The lobolo games part II: the price of love & mom's cow

The most important thing to remember once lobolo negotiations start: never ever question the value of the mother-of-the-bride's cow!

09 December 2018 - 00:00
By Ndumiso Ngcobo
Image: Aardwolf

Welcome to the Lobolo Games, Part II. Now, where was I? Oh yes, we were about to enter the bride-to-be's family room to commence negotiations.

In the event that you missed last week's Lobolo Games - Part I because you were too excited about having tickets to watch Beyoncé and that hobo who's always by her side, here's a neat summary:

Last week I analysed the deep philosophy that underpins ilobolo and how, even though we exchange money for a bride, this is not a financial transaction. I then took you on a descriptive journey of the traditional foreplay to the full-blown, frontal confrontation that typifies ilobolo negotiations. (Remember I dubbed the bride's family's delegation the Stoppers because they're there to stop any matrimonial progress unless the groom family's delegation, the Strikers, part with as much money as possible.)

Now that you're all caught up, let's pick up where we left off:


If you're from the Stoppers' side, remember that this is your terrain. No one can sit just anywhere. This is a huge bargaining tool. If you have two seating areas, choose the most cramped room. If their delegation numbers three, bring in five on your side. Including Auntie Smenyemenye, the tobacco sniffer, just so she can sneeze "Aitchoo!" every two minutes. Make all three sit on the wobbliest two-seater.

With the Strikers, anticipate this disorientation ruse. Remember; these folks are in their natural habitat, in their cool summer garb, the solitary fan in the room is facing them, while you're in heavy formal jackets as dictated by our ancient African traditions.


This is the payment the Stoppers demand before granting their attention. The direct translation is "That which opens the mouth". If you're dealing with a particularly hostile and belligerent family, they might even ask you for a fee to cajole the man of the house to climb down a proverbial tree he's perched on before affording you the privilege of paying him to loosen his jaw.

If you're in the Strikers' side, always come prepared for these unscheduled payments. Break those R200 notes into smaller denominations; R100, R50, R50 etc. Don't go as low as R20 notes - that's considered stingy and no one wants stingy in-laws.


The official reason for this rigmarole is about meeting your prospective in-laws and assessing if they are the appropriate family for your daughter or son. But if you're part of the Stoppers, the real and non-BS objective is to squeeze as much cash from them as is humanly possible. So dazzle them with your knowledge of "tradition" by breaking down the number of cows the bride's family requires.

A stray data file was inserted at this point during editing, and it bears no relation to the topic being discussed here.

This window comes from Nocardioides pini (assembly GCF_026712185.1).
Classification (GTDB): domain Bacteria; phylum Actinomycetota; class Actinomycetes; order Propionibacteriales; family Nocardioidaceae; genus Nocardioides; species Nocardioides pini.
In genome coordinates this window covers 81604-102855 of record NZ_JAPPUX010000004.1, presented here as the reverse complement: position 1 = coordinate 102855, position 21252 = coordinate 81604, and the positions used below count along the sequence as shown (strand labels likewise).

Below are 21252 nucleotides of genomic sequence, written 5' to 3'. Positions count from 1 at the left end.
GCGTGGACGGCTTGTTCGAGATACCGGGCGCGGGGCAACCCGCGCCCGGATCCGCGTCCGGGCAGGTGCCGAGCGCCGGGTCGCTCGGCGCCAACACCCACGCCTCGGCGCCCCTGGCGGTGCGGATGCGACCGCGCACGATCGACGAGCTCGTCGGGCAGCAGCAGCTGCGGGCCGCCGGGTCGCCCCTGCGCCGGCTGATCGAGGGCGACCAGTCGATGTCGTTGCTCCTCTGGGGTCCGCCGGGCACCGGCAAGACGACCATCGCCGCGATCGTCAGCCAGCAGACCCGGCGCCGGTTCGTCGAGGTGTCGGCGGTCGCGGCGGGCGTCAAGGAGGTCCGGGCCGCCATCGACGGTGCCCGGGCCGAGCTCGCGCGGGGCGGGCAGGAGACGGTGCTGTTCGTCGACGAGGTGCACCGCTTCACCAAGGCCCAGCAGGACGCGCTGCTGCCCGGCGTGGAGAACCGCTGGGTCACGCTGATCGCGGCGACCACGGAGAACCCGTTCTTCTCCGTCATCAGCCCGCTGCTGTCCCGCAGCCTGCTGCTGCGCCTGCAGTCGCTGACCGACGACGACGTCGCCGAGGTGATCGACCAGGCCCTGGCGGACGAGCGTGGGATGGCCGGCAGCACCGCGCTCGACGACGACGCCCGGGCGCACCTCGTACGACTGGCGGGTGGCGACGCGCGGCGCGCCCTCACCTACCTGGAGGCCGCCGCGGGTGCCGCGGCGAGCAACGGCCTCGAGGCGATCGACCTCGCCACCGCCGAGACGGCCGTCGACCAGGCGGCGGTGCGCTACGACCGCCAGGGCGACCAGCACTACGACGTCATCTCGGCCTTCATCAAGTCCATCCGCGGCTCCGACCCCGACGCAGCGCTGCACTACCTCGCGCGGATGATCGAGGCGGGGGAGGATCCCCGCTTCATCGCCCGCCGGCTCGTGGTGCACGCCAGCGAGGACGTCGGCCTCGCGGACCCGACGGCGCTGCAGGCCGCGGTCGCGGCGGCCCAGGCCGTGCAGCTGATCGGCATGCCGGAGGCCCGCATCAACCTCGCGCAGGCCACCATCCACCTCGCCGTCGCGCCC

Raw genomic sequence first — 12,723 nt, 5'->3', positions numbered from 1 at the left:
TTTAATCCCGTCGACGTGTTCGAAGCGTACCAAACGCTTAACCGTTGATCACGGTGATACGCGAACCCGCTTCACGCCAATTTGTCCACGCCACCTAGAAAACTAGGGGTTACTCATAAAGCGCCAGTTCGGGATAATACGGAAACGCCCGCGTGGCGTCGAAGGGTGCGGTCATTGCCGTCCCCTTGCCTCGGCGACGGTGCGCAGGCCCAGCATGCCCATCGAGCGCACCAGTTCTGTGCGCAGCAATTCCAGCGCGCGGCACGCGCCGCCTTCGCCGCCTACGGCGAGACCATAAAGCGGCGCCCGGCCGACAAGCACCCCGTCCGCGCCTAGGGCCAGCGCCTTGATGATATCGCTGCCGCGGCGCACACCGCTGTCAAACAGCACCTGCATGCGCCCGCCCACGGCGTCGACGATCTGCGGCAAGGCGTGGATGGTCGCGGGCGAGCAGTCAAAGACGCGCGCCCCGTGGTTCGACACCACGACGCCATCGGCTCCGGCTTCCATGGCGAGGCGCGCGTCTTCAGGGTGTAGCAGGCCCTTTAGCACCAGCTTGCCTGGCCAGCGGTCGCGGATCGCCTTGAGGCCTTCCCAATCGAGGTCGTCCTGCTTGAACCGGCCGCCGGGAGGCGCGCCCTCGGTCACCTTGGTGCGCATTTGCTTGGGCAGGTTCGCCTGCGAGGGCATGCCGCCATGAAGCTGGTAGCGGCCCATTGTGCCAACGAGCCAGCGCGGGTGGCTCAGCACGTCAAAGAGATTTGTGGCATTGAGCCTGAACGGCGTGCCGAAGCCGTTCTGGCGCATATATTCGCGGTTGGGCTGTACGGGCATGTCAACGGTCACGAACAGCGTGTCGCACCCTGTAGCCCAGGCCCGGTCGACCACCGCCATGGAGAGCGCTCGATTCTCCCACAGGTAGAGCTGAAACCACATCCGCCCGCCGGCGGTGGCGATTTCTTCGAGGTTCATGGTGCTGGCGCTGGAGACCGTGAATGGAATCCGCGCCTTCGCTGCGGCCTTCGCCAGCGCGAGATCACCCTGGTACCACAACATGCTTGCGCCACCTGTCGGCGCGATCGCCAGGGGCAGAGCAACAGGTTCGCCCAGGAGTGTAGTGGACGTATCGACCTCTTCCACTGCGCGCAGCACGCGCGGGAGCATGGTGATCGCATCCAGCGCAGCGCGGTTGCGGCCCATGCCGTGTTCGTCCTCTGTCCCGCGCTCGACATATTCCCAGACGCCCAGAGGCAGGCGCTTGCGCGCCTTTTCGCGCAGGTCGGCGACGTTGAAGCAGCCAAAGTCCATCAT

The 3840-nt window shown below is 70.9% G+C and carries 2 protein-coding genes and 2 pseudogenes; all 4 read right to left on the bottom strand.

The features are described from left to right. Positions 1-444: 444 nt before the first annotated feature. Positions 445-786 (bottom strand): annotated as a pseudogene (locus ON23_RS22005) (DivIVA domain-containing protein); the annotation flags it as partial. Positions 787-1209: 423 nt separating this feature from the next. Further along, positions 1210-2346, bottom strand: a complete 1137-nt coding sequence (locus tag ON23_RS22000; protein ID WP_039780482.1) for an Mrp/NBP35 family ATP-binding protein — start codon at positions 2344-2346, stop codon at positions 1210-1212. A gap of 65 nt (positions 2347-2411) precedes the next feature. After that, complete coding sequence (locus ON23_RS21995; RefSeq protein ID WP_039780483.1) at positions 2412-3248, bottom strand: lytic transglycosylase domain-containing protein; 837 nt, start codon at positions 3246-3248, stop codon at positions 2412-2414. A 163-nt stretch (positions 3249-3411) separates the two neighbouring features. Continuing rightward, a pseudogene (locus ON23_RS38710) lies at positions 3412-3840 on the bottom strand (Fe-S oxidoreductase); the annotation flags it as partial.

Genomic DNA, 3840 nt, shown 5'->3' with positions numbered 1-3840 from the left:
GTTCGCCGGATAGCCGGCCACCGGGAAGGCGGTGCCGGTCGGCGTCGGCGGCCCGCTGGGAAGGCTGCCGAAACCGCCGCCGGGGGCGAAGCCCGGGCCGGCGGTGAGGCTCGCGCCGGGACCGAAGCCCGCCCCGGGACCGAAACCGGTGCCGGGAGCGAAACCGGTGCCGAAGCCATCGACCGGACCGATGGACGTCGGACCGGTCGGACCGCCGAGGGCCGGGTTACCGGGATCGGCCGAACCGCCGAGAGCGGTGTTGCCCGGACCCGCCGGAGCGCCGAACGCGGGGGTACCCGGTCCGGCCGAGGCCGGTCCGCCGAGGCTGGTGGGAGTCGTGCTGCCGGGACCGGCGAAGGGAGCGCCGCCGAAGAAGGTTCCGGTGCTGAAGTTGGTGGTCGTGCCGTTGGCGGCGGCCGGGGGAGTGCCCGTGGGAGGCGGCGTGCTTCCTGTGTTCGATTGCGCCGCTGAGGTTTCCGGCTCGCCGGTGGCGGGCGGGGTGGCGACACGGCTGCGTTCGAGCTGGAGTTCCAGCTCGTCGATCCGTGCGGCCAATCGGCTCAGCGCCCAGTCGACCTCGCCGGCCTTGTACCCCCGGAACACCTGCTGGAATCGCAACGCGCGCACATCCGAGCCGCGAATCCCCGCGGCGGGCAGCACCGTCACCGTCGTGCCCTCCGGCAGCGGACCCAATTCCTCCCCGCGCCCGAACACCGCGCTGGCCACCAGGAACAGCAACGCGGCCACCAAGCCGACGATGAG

The magical figure is 11 cows. These cattle are never of equal value and there's a grading system. Paramount in value is the cow called "ingquthu" by rural, proper adherents of this system or "ekanina" by Christian converts. It's a cow dedicated to the mother of the prospective bride. As a true Stopper, you set the price for this cow unreasonably high just to set the bar for the rest of the negotiations. I've seen this cow priced at R20,000.

Set the price for the cow dedicated to the mother of the bride unreasonably high just to set the bar for the rest of the negotiations

As a Striker, your duty is to not flinch once while these absurdities are visited upon you. After all, you've only got a R35,000 budget. Keep a demure countenance and expression. Nod sagely. Remember, if they demand R120,000, they're willing to settle for R80,000. This means that you can get away with R40,000. That's just basic Economics 101.

But whatever you do, NEVER EVER QUESTION THE VALUE OF THE MOTHER'S COW! Ever. It's the ultimate disrespect. A former friend of mine from KwaMashu once included me in his delegation to Umlazi with his two brothers. I have never been paired with a more disastrous bunch.

When the mother's cow was priced, one of his brothers started discussing the bride's sex history. Her virginity came up. I got the same sensation as when you discuss mileage, tyre tread and service history with a used-car salesman on Umgeni Road. I groaned. I estimate that the gaffe cost R10,000.


This is the ultimate weapon of the Strikers. Nothing threatens Stoppers hegemony more than a delegation that throws its collective hands in the air, sighs and declares: "You have defeated us. We cannot afford any of this." And then stand up to leave. Most families will sit you down and say: "There's something we can negotiate, surely?" After all, "Umfazi akaqedwa" (You can never finish a bride).

Some families are intransigent. I once boarded a flight back to Joburg after a botched lobolo negotiation having already bled R22,000 through the groom's wallet. So they went to home affairs and lived happily ever after.